Maurice Mattei returns with ‘Jealous Wreck’

Cincinnati singer/songwriter keeps things smart and stripped-down on latest album, which releases Saturday at Southgate House Revival.

Veteran Cincinnati singer/songwriter Maurice Mattei has covered a lot of lyrical ground in his career, using a variety of literary and thematic devices throughout his impressive and bountiful discography, which kicked off in earnest with his 1995 debut album, Grandview (read Brian Baker's 2014 profile of Mattei for CityBeat here). Though a few of his releases have been fleshed out by his sometime-backing band The Tempers and other musicians, most have been truly “solo” efforts, with just Mattei’s acoustic guitar and vocals. Returning to the more minimalist format in 2015 with Girl Jungle, Mattei’s new album, Jealous Wreck, continues the motif, which he has proven works exceptionally for his style. Mattei’s lyrics are often the main draw, loaded with compellingly detailed and often darkly hued characters, stories and slices of life, and the naked, unfussy presentation and production of his best solo acoustic work gives them more impact.

Throughout Mattei’s songwriting career, the sonic and tonal qualities of his music have been anchored in the essential elements of foundational Rock & Roll, Pop, Folk and, occasionally, Country music. Most of those are evident on Jealous Wreck, but it’s also hard not to think of the Blues — both the emotional condition and the musical style — when first diving into the album. Palpable sadness and heartbreak are threaded throughout the album’s songs, which are built on top of percussive, expressive acoustic guitar work. While not simply or overtly “Blues” (it’s far from rote and repetitive 12-bar jamming and often wanders away from it completely), some of Mattei’s playing on Jealous Wreck carries the genre’s early spirit and connects well with the emotional tenor of the lyrics. Likewise, many of the album’s best tracks aren’t simply clichéd sad-sack songs for the brokenhearted — they’re more multidimensional, as Mattei cleverly plays with the complexities, layers and nuances of love and loss.

While many of the characters in Mattei’s songs have been presented from an observational standpoint, Jealous Wreck shows his strength with the first-person narrative. The album opens with the title track, a highlight and tone-setter in which the line between “yearning, spurned lover” and “obsessed, delusional stalker” are blurred. Though the narrator pines for the object of his desire with a sense of honest despair, in the details we deduce that his situational awareness is out of whack. This “jealous guy” is a “wreck,” but the relationship with the woman he’s in love with is clearly one-sided. A “gypsy” tells him she’s the one for him and he sings of staring at her in a shopping mall; things take an even creepier turn as a sense of ire surfaces because the woman — an apparent stranger — turns away from him, “unimpressed.”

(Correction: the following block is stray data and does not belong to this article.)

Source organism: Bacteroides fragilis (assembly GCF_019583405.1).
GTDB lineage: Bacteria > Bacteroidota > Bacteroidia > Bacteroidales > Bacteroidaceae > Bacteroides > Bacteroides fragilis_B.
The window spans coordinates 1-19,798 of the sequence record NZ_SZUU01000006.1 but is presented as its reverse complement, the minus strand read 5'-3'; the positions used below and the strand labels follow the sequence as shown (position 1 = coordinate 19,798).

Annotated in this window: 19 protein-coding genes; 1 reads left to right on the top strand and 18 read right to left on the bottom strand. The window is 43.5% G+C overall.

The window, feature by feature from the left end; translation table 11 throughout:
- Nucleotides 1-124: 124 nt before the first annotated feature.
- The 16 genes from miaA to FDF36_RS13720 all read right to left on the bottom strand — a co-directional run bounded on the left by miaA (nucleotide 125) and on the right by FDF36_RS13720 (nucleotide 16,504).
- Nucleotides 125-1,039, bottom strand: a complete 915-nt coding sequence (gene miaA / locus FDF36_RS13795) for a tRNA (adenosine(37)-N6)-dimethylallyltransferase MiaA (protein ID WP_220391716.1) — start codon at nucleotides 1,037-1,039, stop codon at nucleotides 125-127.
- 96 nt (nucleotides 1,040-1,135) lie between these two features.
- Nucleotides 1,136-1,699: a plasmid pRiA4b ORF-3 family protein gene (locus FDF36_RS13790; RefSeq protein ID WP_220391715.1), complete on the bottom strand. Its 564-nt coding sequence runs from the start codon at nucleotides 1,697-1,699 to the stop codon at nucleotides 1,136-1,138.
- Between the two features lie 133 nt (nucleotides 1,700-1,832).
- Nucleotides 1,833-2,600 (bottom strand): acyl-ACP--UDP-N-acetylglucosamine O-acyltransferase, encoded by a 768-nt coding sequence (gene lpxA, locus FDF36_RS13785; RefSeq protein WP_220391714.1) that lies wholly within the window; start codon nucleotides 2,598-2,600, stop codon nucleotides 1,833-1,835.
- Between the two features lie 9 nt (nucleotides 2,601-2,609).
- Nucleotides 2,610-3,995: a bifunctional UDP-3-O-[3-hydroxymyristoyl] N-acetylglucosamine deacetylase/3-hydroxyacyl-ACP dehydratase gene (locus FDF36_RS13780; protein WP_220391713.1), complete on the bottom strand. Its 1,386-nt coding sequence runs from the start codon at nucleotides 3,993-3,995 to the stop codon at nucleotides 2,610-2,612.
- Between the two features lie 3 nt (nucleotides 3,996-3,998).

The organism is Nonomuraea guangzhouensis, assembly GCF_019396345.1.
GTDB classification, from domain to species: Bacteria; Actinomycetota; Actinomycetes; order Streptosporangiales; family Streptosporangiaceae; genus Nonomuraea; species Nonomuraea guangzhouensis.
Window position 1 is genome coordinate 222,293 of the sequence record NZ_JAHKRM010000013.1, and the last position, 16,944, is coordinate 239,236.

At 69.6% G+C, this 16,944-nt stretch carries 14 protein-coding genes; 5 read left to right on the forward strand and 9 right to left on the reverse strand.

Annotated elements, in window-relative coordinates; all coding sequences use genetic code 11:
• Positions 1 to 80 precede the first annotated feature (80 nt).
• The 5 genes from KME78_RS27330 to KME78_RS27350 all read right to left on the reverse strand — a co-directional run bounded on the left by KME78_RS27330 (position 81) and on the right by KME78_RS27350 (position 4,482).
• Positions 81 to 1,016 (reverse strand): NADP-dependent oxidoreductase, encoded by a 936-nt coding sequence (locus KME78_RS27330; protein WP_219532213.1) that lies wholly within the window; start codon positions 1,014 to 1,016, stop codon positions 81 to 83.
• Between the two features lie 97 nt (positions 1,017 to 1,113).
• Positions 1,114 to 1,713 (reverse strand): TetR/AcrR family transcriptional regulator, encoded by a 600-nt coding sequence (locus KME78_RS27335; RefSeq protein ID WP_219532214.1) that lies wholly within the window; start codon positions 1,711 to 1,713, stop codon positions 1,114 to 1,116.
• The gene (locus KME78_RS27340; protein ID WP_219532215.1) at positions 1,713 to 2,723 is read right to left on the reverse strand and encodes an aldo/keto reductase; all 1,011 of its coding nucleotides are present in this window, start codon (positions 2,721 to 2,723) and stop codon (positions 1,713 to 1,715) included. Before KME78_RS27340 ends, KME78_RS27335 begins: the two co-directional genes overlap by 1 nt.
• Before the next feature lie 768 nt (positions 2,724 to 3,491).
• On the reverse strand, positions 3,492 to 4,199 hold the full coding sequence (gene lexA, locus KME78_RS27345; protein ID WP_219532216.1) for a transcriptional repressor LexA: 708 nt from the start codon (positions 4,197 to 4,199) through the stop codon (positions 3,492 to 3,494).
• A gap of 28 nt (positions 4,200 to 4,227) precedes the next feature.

Elsewhere on the album, the plodding slow-burner “You Had Other Plans” simmers and stews in lovelorn loneliness, while the galloping “Beautiful Bride” (as in, “She’d make a beautiful bride”) is a bit more playful in its thirstiness and wordplay (“Skintight leather, sailor suit/Cracker Jacks and a hula hoop”). The album closes with “Bound to Fall,” a heartsick reminiscence that is alternately wistful, grateful, bitter and fatalistic.

Mattei celebrates the release of Jealous Wreck Saturday in the intimate Lounge room at Southgate House Revival (111 E. Sixth St., Newport,, with The Cousin Kissers opening the night at 9 p.m. The show is free and everyone who attends (well, the “first 5,000” through the doors, as the show filer above clarifies) gets a complimentary CD copy of the new album. For more on Mattei’s music (and his work in other disciplines), visit (Maurice also does the best social media release/performance-promotion in the history of the universe; take a look on Facebook here.)

Contact Mike Breen: [email protected]


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